The Neonatal Intensive Care Units (NICUs) at Riley Hospital for Children and IU Health Methodist Hospital are putting visitor restrictions in place starting Monday, Nov. 18th. Only visits by parents plus four designated adults identified by the parents will be allowed on the NICU floor.
Siblings and children under 18 will not be permitted. These restrictions minimize risk of infection to patients already at risk and will be in place through spring 2020.
Having a bad day is not an option when you are a pediatric interventional cardiologist. That’s the mouthful of words you need to describe doctors like Mark Hoyer, MD. They are the people who repair heart defects, most often discovered at birth, but sometimes in unborn children or much later in life. Hoyer and his colleagues also diagnose and treat adults whose congenital (at birth) heart problems aren’t discovered until they are in their 20s and beyond.
For the past few decades, Mark Hoyer, MD has been involved in clinical trials to find new devices that can be implanted in babies, children and adults. Their purpose is to repair the endless variations of complex congenital heart abnormalities that seem to work their way into the human gene pool like an unruly band of uninvited guests.
Through research and innovation, these devices, combined with better surgical techniques, just keep getting better. So much better that an estimated one million adults in the United States are living with repaired congenital heart defects like atrial septal defect (ASD).
ASD is the short term that describes a hole in the septum—the wall that separates the heart’s two upper chambers. For the past 15 years or so, the solution for ASDs has been an implantable double-disk patch that closes the hole in a minimally invasive procedure. It’s a device with a huge impact, helping thousands of children with ASD avoid surgery altogether.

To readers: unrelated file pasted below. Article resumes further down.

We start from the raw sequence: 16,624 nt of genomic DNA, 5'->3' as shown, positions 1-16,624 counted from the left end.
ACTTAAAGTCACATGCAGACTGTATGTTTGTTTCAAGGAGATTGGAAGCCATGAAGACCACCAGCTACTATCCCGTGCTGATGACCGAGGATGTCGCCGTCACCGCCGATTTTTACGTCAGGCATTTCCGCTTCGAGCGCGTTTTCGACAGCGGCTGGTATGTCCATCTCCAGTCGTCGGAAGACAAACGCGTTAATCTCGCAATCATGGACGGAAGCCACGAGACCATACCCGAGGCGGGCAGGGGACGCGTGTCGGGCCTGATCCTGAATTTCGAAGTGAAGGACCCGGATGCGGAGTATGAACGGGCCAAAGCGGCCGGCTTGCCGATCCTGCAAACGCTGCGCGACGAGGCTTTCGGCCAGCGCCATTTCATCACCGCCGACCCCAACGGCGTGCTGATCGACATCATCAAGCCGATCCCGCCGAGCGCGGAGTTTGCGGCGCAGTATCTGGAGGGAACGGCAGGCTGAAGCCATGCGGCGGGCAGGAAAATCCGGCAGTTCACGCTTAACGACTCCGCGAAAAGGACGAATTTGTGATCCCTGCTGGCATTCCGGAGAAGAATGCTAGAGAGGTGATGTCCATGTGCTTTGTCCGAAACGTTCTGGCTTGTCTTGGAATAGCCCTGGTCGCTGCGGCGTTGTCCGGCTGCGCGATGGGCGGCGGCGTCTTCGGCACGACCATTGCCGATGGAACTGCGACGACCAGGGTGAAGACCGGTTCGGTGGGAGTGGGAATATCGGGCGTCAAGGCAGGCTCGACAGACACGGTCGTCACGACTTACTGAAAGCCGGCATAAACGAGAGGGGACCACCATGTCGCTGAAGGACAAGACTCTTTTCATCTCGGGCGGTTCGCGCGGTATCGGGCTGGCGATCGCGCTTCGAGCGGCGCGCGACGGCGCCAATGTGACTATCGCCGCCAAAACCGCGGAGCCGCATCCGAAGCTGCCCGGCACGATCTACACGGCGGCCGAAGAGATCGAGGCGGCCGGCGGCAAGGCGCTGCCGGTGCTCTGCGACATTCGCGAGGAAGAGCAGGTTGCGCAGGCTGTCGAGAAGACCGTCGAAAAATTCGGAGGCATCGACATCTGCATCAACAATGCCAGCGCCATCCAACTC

Like many medical devices, it only exists because of research and collaboration between device manufacturers, forward-thinking physicians like Hoyer, and, of course, the Riley at IU Health patients and families who sign up for clinical studies. Hoyer and his patients have been part of the clinical trials for ASD closure devices since their inception. Those trials continue as manufacturers work with physicians like Hoyer to find even better designs.
Many Riley at IU Health patients participate in clinical trials because they need out-of-the-box care to solve problems that are being seen for the first time, or because there is no good solution. It’s the advantage of choosing a pediatric research hospital, where specialists like Hoyer are actively working on the next big breakthrough.
“We explain what exists, why we think these new devices may really be better for them, what the risks are and ask them to enroll in our clinical trials,” he says. Patients who join the trials receive regular follow-up care and testing to evaluate effectiveness. When enough data is gathered through clinical studies at multiple sites across the U.S. and the devices prove to be safe and effective, the FDA eventually approves these devices for standard care.
Hoyer became interested in clinical research as a way to keep delivering state-of-the-art options for all kinds of heart defects in patients at Riley at IU Health. It’s a career marked by watershed moments as new valves, stents, plugs and other devices move from the research phase to approved standards of care offered everywhere.
Although he repairs abnormal hearts every day, he is constantly aware of the fact that it is a scary first-time experience for the families who entrust their children to care at Riley at IU Health. “We bring our A-game to work every day,” says Hoyer. “We have to. We owe it to the families who give us the privilege of taking care of their children.”